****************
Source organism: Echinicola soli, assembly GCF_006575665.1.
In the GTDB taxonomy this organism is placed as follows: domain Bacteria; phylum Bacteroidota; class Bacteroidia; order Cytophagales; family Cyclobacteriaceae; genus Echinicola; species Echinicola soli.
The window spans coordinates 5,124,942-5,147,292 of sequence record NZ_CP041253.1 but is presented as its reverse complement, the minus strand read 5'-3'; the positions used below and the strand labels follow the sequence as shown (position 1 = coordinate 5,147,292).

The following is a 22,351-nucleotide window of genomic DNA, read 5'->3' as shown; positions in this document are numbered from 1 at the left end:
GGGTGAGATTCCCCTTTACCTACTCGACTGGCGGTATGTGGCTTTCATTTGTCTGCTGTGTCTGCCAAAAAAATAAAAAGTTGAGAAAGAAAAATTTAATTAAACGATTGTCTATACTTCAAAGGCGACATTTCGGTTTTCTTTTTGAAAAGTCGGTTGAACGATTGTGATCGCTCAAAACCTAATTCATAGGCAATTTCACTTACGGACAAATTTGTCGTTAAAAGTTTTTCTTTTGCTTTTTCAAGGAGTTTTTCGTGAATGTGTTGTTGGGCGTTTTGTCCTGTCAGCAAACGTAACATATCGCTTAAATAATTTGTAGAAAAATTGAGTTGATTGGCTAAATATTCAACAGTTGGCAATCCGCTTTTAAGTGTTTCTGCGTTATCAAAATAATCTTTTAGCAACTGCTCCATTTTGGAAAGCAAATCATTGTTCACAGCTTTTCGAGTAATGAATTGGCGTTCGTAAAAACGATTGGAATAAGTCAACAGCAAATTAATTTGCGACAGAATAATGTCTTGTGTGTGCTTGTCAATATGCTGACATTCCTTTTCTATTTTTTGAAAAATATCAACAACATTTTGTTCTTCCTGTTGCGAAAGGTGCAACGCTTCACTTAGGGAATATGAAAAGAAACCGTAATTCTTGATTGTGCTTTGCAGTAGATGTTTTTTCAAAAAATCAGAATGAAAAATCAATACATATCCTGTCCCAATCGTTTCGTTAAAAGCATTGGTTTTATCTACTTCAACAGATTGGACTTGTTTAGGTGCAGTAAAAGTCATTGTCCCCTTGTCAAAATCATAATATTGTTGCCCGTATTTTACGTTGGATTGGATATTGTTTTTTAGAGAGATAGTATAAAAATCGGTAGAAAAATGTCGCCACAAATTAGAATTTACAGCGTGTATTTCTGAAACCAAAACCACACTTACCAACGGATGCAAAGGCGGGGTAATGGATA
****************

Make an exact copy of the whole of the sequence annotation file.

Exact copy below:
Source organism: Echinicola soli, assembly GCF_006575665.1.
In the GTDB taxonomy this organism is placed as follows: domain Bacteria; phylum Bacteroidota; class Bacteroidia; order Cytophagales; family Cyclobacteriaceae; genus Echinicola; species Echinicola soli.
The window spans coordinates 5,124,942-5,147,292 of sequence record NZ_CP041253.1 but is presented as its reverse complement, the minus strand read 5'-3'; the positions used below and the strand labels follow the sequence as shown (position 1 = coordinate 5,147,292).

The following is a 22,351-nucleotide window of genomic DNA, read 5'->3' as shown; positions in this document are numbered from 1 at the left end:
GGGTGAGATTCCCCTTTACCTACTCGACTGGCGGTATGTGGCTTTCATTTGTCTGCTGTGTCTGCCAAAAAAATAAAAAGTTGAGAAAGAAAAATTTAATTAAACGATTGTCTATACTTCAAAGGCGACATTTCGGTTTTCTTTTTGAAAAGTCGGTTGAACGATTGTGATCGCTCAAAACCTAATTCATAGGCAATTTCACTTACGGACAAATTTGTCGTTAAAAGTTTTTCTTTTGCTTTTTCAAGGAGTTTTTCGTGAATGTGTTGTTGGGCGTTTTGTCCTGTCAGCAAACGTAACATATCGCTTAAATAATTTGTAGAAAAATTGAGTTGATTGGCTAAATATTCAACAGTTGGCAATCCGCTTTTAAGTGTTTCTGCGTTATCAAAATAATCTTTTAGCAACTGCTCCATTTTGGAAAGCAAATCATTGTTCACAGCTTTTCGAGTAATGAATTGGCGTTCGTAAAAACGATTGGAATAAGTCAACAGCAAATTAATTTGCGACAGAATAATGTCTTGTGTGTGCTTGTCAATATGCTGACATTCCTTTTCTATTTTTTGAAAAATATCAACAACATTTTGTTCTTCCTGTTGCGAAAGGTGCAACGCTTCACTTAGGGAATATGAAAAGAAACCGTAATTCTTGATTGTGCTTTGCAGTAGATGTTTTTTCAAAAAATCAGAATGAAAAATCAATACATATCCTGTCCCAATCGTTTCGTTAAAAGCATTGGTTTTATCTACTTCAACAGATTGGACTTGTTTAGGTGCAGTAAAAGTCATTGTCCCCTTGTCAAAATCATAATATTGTTGCCCGTATTTTACGTTGGATTGGATATTGTTTTTTAGAGAGATAGTATAAAAATCGGTAGAAAAATGTCGCCACAAATTAGAATTTACAGCGTGTATTTCTGAAACCAAAACCACACTTACCAACGGATGCAAAGGCGGGGTAATGGATA